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THE EARLY DAYS OF RADAR
Secrets and my Recollections of World War II

Gardner L. Friedlander 1990, 2000

The ANZIO Beachhead and the rest of the Italian Campaign North to Florence

We soon were back in action. Our high command decided to outflank the stubborn German resistance by a waterborne invasion at Anzio, about two thirds of the way from Naples to Rome. Some of my observer crews and one radar were chosen to participate, along with three other radars and one of the satellite operations crews  from headquarters company. I missed this "D" day landing; it turned out that I had been on my last D day invasion. Every man in our battalion however was credited with all the D days previously mentioned: Casablanca, Algiers, Oran (Africa); Pantelleria; Gela and three water invasions on the north coast (Sicily); Salerno, Anzio and Corsica (Italy); and St. Tropez (France). This comes to twelve arrowheads and also 12 "campaign stars" for our campaign ribbons, little consolation to those who didn't make it back to the States. I was told that these were more campaigns and initial landings than any other battalion engaged in, in the European theater.

Orders to Anzio
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New York Times. Feb. 13, 1944
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Anzio was difficult although the initial landing was almost unopposed. Our troops were stuck there, surrounded for about four months on a beachhead possibly ten miles long and five miles wide. The ops room was set up in a railroad tunnel and was relatively safe; not so the radar and observer positions. We had casualties from ground fire and artillery firing from the perimeter heights, as well as from strafing fighters. Their forward airfields were so close that by the time we spotted their planes either visually or with radar, it was usually too late to warn the antiaircraft units, or to get fighters (from down south).

Since a good part of our battalion was not operational, we set up a rotation system so that enlisted men and officers were relieved after perhaps a week or two "in". I had my stint there, and it was no joy. Enemy artillery seemed to pound continuously.

I well remember my trip out of Anzio. It was in a twin engined plane, smaller than a Piper Apache. I was in the copilot's seat staring at a placard reading "This aircraft certified for three passengers only", and there were four crowded on the rear bench plus the two of us up front. All four in the rear were pilots who had been pulled out of the sea after crashing, and the two who were sitting on the laps of the others were slightly wounded. I asked about the plane's capacity even before the door had been closed, and the pilot said the plane could carry all that could be loaded into it, since his gas supply was low.

Our ops room knew I was going out, so was broadcasting "in the blind" information about enemy planes. Our pilot skimmed the water, and we did spot some announced Jerries, but they didn't bother us.

Well over the Mediterranean the pilot asked me to hand him a map from the glove compartment. None was there, but one of our back seat pilots said he had flown this area so much he could do it blind. He did vector us right to his airstrip, where he and another pilot got out, and we got a map and some gas. We let the other two passengers out at their airstrip before going to our destination, Casserta. Just another routine trip.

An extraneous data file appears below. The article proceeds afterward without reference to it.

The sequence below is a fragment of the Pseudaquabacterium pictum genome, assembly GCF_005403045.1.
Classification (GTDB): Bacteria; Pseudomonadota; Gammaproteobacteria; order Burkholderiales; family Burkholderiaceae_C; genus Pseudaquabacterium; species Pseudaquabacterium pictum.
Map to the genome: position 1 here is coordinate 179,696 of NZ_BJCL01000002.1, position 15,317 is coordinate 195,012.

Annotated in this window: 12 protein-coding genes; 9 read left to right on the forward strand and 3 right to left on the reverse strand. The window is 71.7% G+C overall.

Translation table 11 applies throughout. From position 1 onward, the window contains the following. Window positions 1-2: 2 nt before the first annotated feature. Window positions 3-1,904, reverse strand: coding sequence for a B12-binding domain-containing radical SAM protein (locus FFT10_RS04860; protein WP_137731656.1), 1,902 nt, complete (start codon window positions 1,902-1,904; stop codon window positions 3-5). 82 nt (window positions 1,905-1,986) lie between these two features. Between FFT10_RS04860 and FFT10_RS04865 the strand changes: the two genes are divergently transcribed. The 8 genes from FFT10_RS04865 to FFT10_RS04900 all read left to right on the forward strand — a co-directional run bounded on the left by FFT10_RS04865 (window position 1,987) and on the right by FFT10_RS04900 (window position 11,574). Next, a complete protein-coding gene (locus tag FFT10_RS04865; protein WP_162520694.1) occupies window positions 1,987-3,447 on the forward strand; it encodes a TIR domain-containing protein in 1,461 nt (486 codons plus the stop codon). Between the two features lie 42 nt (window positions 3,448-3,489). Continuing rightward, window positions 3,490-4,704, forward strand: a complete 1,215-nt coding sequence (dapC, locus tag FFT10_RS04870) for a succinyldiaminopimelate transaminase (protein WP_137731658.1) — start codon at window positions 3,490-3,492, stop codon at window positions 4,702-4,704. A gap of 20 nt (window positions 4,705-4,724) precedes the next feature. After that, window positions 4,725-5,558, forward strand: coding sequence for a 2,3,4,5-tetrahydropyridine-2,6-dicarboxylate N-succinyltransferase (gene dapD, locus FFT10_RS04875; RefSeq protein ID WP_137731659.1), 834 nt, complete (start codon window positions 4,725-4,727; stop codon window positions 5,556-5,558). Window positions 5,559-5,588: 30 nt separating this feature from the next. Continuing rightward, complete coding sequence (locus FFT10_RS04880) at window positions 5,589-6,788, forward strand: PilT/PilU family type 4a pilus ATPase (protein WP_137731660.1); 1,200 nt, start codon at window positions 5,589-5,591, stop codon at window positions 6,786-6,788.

I got a note to go to a specific address near Naples to meet a General Ralph Immell. Shades of the notes from the London Embassy! I got my class "A" uniform from the bottom of the footlocker where it had been for the past year +, shined the buttons and insignia, and presented myself as directed. It turned out that General Immell was a friend of dad's, an attorney from Madison, Wisconsin, who was on an inspection tour to see what could be done to stop the pilferage of supplies coming through Naples. The rest of the general's guests were impressive to me at the time, but now I don't remember who they were. More of the general later.

The Mt. Cassino line was finally broken, bringing the relief of Anzio. We leap-frogged radars and observer posts as we ran northward until the Germans dug in to a solid position about at Florence. I remember seeing a highway sign announcing "Leghorn" but never got into the city. As the line stagnated, we were relieved by the same radar battalion (the 593rd) that had taken over for us at Naples.

Again this gave us a breather, and I got another 3 day pass. Most of this was spent in Rome sightseeing, but I also managed to visit cousin Dave Silberman, who was with an antiaircraft unit.

The R & R set up in Rome was much better than it had been on Capri, including better food. Our wing had rented its own flat there, so a bunch of us could go together, first class. While in Rome I looked up the interpreter who had been "courier" (guide) for my mother and brother Ted some years previously. He accompanied me to a restaurant for my first non-GI  meal since leaving England some 18 months earlier. His name was "Cerio", and my first hunting dog Don Cerio was named for him, as a faithful guide. Cerio the courier showed me a place where I could buy carved tortoise-shell jewelry. We designed initialed pieces for handbag ornaments for my Aunt Gertrude Gardner and my mother.

One of my radars landed on Corsica on D day, to provide radar coverage for the upcoming Southern France landing. The rest of us relaxed at a chalet on the peninsula of Orbatello overlooking the Mediterranean before we headed south to Naples to load for the next invasion.


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Wednesday, 30-Aug-2000 08:04:46 MDT

Gardner L. Friedlander 1990, 2000
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